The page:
But perhaps most importantly Killer Instinct was a conduit for the boyish shenanigans that would ensue throughout the course of the day.  There were copious punches in the arms, wrestles to the ground, an even the spontaneous game of British Bulldog in the backyard that would invariably end with someone having to seek parent-administered first-aid for a blood nose.  Of course there was also copious amounts of talking absolute shit, calling each other dickheads at every available opportunity, and telling nonsense stories that I’ve come to learn are only funny to boys under the age of 20.

I even distinctly remember one of our mates, Daniel, painting a rather graphic picture of the time he walked in on his mum and stepdad having a good old fashioned root on the kitchen bench. Much to his disgust, we had a field day with it, adding tiny but vivid details that I’m sure to this day haunt him, particularly at family gatherings.  But as near-teenaged boys we thought it was a right bloody laugh rubbing his nose in the fact that his mum still had a vagina. Needless to say it was hard to keep a straight face talking to her at that very kitchen bench, while we all stuffed out faces full of Vegemite sandwiches.  It was awkward, yes, but bloody hell it made for a great memory.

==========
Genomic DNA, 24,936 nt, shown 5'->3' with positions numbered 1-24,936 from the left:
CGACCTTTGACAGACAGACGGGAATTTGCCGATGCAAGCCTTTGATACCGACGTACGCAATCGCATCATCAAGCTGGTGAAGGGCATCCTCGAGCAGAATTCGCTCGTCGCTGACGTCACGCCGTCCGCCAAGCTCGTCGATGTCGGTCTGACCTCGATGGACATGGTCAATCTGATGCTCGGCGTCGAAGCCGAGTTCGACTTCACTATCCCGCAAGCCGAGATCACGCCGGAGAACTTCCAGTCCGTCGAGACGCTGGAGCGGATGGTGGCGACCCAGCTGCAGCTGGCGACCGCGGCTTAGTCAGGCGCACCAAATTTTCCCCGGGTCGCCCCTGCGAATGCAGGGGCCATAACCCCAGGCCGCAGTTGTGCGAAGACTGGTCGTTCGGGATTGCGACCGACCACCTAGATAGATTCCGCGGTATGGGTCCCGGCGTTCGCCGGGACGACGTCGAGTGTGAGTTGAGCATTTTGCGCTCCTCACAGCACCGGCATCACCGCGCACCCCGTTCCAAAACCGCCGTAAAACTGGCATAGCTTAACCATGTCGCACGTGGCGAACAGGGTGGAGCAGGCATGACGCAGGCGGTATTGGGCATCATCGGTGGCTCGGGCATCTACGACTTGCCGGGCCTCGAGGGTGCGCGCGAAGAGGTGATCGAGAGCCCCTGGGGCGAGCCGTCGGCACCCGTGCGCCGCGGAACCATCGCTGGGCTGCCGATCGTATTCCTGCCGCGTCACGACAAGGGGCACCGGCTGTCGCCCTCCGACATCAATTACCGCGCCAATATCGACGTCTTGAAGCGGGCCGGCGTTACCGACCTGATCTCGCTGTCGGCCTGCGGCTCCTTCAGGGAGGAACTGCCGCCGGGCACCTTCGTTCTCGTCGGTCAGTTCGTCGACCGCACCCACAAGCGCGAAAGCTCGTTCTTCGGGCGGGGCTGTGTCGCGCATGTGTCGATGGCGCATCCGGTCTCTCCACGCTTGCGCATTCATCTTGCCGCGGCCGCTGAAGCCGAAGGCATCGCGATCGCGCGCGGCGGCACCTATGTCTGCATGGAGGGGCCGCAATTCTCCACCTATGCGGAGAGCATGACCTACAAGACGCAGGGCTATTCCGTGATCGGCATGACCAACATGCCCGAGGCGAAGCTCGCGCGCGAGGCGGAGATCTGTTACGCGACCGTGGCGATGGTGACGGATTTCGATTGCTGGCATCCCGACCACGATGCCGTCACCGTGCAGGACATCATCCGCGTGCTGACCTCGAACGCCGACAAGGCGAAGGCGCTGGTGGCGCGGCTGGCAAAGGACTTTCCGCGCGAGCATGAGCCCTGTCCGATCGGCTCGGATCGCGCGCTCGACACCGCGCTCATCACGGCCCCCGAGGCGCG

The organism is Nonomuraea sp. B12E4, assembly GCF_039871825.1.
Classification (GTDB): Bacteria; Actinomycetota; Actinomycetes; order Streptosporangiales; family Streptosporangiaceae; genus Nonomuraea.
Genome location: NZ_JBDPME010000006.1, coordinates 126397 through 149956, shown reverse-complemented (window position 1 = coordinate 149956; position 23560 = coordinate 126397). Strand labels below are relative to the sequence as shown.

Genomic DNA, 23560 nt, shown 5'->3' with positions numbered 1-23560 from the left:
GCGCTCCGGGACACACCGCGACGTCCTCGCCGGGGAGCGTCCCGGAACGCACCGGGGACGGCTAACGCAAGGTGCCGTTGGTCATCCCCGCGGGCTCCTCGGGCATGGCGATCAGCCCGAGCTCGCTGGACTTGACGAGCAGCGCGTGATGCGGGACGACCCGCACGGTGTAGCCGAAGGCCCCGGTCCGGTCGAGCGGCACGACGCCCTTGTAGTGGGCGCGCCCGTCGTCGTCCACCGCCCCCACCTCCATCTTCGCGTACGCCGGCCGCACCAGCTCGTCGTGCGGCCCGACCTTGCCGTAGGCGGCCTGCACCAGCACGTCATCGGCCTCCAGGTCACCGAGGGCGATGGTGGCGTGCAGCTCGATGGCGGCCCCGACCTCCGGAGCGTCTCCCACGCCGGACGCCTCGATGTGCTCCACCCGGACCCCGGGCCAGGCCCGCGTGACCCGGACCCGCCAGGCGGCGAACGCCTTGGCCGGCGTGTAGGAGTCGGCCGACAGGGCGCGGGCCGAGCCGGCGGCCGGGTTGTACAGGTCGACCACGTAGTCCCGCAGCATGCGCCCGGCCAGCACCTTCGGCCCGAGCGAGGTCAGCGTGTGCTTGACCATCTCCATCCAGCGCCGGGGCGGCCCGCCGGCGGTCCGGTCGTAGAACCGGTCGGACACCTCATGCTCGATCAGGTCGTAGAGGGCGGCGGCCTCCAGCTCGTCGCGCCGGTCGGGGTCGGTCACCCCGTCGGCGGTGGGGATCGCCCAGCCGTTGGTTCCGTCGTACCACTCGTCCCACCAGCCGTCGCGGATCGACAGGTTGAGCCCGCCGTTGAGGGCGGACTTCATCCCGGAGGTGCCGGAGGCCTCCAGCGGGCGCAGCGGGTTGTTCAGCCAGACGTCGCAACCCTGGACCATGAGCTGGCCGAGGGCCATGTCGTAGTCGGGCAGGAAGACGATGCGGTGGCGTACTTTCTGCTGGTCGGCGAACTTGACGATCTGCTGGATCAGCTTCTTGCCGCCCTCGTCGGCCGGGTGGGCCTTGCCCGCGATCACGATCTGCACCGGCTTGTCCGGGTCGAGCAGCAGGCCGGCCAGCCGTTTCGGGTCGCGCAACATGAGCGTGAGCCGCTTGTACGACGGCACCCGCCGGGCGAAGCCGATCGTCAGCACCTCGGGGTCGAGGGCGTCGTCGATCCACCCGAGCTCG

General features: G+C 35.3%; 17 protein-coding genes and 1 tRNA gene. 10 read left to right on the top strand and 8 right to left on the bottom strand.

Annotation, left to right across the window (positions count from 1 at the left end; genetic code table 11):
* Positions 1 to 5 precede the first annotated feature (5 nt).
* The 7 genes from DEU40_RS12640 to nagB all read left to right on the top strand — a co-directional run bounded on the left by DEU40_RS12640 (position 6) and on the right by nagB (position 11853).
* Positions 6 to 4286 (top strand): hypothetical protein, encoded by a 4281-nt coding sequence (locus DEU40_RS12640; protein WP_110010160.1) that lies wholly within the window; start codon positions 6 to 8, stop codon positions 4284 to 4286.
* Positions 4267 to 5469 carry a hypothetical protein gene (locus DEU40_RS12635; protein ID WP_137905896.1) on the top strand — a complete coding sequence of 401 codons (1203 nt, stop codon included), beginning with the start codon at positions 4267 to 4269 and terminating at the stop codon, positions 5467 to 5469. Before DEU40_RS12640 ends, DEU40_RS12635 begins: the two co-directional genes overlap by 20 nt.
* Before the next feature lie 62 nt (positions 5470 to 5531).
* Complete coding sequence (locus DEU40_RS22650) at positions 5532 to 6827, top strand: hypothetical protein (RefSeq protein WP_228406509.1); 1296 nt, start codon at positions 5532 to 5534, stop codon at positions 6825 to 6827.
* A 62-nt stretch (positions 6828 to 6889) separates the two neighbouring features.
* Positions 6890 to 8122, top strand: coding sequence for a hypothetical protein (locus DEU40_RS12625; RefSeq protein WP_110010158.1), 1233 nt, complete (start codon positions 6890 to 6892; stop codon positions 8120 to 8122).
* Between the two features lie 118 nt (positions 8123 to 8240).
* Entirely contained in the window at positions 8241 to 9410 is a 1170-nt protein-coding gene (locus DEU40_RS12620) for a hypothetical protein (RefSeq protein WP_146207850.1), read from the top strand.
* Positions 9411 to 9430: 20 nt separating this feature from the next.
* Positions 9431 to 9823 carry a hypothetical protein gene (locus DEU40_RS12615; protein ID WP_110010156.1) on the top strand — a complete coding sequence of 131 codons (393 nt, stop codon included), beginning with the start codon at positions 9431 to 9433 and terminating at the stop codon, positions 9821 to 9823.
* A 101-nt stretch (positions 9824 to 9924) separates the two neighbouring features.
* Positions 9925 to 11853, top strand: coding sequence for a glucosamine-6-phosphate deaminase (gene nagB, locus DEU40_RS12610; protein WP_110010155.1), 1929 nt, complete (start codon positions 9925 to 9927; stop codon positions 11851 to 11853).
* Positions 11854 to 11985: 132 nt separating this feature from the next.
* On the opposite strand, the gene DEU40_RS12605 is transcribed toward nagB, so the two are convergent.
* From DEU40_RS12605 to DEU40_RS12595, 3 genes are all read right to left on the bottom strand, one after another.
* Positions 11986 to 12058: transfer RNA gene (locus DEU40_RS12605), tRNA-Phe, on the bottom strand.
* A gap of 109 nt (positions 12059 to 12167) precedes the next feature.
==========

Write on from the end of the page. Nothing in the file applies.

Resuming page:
Killer Instinct was great, but it always played second-fiddle to shooting the shit with the kids from school, the friends I’d grown up with. We weren’t friends because we played videogames, we were friends who just happened to play video games.

And that’s the natural order of things.  Friends first and video game foes second. Anyone that has followed my writing would know that I don’t necessarily buy into the idea that online multiplayer makes video games great.  And from my experience most of the fun of playing video games together comes from the familiarity of the people you’re playing with.  Whether it’s knowing that they got dacked at school that day by the kid we affectionately call “Chubbs”, or taking the piss out of a bloke for being rejected by Cara, it was these personal relationships that made playing these games together fun.  Whether Cinder beat Glacius was neither here nor there in the grand scheme of things.

Killer Instinct will always be a fond reminder of a pivotal time in my youth.  Orchid’s endowment is a reminder that puberty had hit me hard in the mid-nineties. Fulgore is a reminder of the ultimate male power trip that hits every boy in his teens.  And Spinal is a reminder that skeletons are really easy to draw once you get the hang of it.  But more importantly it is a reminder that playing with games with friends makes for some amazing memories.  Was Killer Instinct a good game?  Well for starters I don’t think that’s a question that should be answered by committee. But from where I stand it’s an amazing piece of video game history, an example of the ingenuity of British developers, but most importantly a time machine to my childhood.  Killer Instinct was the talk of the town for so long that it feels like friendships were practically forged while playing it.  But that’s not the case, and if anything going back and playing it as a disgruntled adult, reminds me of all the friends I no longer have.  And you know what?  Playing Killer Instinct online would never fix that.